An Interview with Bitterwood and Dragon Apocalypse Author James Maxey

Jamex Maxey is a Phobos award-winning author (Nobody Gets the Girl) and 2015 Piedmont Laureate, who is best-known for his dragon novel series, The Bitterwood and Dragon Apocalypse sagas. Recently, Jason Ivey had the opportunity to interview Mr. Maxey on behalf of Horror Tree about his work and his other interests.

HORROR TREE:  Looking over your bibliography reveals a fascination with dragons. What would you say makes them so appealing to you?

JAMES MAXEY: There’s a sincere answer and a more cynical one. Both are about equally parts true. The sincere—if nerdy answer—is that I was a major D&D geek from my late teens through my mid-thirties. I moved around a lot during this time, and one of the first things I did when I moved to a new area was to find a gaming store and look for games to join. It was my primary path to having a social life.

Playing AD&D [Advanced Dungeons & Dragons], I sort of hooked on to dragons as the Alpha Monster. I mean, it’s right there in the title. Yeah, I might pit my players against undead lords and wicked queens and the occasional giant, but when it came right down to it my favorite campaigns always built up to a battle with a dragon. As a DM [Dungeon Master], you need to really get into the heads of the characters you’re responsible for. If I used a dragon, I had to really put some thought into its goals and motives and personalities. Accumulating treasure indicated some sort of economic system. The fact they could speak and collected books hinted that as a race they had some sort of culture. Fleshing out these big, scaly beings to give them motives and backstories led rather directly into using these beasts in novels. I’m not ashamed to admit that some of the dragons in my books made [their] first appearances in long ago D&D campaigns.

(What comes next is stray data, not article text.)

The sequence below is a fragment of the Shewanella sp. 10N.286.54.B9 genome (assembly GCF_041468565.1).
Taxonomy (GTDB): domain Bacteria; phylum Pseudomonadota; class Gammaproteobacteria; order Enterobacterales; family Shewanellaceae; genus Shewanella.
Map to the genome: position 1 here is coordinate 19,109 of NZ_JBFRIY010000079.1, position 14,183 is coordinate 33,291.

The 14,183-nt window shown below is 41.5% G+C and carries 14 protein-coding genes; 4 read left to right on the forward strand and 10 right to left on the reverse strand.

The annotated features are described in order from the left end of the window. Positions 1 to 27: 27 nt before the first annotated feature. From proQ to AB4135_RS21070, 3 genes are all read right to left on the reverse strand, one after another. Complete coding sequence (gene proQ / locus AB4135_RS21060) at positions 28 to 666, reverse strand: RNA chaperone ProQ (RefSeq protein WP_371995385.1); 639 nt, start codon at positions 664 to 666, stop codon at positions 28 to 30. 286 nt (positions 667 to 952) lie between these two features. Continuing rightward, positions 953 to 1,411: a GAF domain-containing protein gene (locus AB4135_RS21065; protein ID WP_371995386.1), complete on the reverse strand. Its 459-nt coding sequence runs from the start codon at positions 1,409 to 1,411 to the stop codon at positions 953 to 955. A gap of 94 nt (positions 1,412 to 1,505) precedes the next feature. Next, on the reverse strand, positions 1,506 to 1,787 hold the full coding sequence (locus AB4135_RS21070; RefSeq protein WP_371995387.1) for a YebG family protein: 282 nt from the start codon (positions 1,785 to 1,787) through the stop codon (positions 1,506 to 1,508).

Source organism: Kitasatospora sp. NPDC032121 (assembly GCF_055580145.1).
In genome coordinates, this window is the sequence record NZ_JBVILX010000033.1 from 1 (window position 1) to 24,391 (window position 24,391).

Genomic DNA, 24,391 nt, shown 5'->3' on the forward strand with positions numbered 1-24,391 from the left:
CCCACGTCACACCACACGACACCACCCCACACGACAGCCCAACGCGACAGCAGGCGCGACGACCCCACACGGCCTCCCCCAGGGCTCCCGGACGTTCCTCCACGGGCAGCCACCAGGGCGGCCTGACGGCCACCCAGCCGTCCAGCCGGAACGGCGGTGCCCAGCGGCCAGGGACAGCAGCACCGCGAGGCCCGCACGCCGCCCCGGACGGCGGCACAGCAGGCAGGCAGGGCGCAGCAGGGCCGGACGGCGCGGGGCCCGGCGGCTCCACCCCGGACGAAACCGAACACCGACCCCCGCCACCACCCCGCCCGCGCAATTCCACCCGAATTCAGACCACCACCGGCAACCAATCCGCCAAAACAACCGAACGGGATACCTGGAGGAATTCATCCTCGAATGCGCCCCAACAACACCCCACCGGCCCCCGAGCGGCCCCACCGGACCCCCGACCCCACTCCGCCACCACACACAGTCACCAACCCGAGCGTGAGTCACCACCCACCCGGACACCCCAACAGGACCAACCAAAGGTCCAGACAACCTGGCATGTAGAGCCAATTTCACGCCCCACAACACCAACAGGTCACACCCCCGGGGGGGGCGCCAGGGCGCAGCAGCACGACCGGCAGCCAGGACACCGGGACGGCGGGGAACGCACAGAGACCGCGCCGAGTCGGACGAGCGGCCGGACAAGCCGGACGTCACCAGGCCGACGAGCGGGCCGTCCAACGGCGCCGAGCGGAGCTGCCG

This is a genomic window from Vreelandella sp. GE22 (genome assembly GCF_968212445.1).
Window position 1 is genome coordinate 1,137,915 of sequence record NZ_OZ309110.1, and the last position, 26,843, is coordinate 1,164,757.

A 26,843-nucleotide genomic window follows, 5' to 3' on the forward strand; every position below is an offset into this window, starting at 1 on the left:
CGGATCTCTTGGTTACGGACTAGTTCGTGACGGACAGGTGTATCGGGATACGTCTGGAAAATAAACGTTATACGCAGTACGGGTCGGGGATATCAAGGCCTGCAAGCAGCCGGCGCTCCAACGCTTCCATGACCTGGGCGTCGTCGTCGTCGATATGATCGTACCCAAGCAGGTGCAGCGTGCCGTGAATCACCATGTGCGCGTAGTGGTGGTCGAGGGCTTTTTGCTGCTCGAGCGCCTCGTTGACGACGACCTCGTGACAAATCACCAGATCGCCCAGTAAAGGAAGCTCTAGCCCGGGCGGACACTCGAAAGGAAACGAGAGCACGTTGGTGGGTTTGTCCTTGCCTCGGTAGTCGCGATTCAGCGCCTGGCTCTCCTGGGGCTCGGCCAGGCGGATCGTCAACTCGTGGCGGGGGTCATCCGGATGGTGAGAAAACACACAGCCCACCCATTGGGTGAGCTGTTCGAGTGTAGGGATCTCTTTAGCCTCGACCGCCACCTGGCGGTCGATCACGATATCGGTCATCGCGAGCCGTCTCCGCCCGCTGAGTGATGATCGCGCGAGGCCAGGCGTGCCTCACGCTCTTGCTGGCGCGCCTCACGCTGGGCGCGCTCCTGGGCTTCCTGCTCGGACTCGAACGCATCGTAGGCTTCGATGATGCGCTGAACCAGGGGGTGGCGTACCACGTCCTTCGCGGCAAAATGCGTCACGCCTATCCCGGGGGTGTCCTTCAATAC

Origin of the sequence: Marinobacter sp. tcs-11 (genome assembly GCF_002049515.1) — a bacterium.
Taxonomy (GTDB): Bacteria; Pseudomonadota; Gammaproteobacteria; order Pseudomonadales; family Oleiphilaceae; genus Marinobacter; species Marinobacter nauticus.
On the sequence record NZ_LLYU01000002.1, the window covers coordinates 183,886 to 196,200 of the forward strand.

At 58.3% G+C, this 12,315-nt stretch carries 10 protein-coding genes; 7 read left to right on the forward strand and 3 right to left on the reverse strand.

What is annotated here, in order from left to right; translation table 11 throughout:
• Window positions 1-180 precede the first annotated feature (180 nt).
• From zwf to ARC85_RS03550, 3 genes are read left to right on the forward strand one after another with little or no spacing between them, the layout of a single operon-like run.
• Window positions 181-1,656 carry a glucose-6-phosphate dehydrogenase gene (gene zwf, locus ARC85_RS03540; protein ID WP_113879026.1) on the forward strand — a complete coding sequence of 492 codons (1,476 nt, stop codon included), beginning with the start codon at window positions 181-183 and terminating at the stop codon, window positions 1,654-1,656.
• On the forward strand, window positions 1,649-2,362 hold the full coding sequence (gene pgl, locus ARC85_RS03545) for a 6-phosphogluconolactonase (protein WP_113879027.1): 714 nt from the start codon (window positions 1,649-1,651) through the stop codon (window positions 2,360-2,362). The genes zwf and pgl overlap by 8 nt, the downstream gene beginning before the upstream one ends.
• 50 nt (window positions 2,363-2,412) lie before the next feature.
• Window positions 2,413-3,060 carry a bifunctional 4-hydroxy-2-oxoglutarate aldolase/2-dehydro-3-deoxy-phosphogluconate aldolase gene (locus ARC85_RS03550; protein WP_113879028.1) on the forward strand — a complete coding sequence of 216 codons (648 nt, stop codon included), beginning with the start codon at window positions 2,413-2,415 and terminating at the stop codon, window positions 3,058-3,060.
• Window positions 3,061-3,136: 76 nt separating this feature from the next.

As for a more cynical answer, well, dragon books sell. I never write a book purely to make money. I really only work on projects I feel passionate about. But, since my dragon books have a wide readership, I get a lot more fan interaction. People ask questions about my worlds that I can’t immediately answer. So, I start pondering on, say, why there were no female sky-dragons or earth-dragons in the first Bitterwood novel, which was an actual reader question. That led to me thinking about the different reproductive strategies of the dragon races, and the fact that female sky-dragons live isolated from the males became a giant plot driver in Dragonforge, and will play an even bigger role in the upcoming Dragonsgate novel.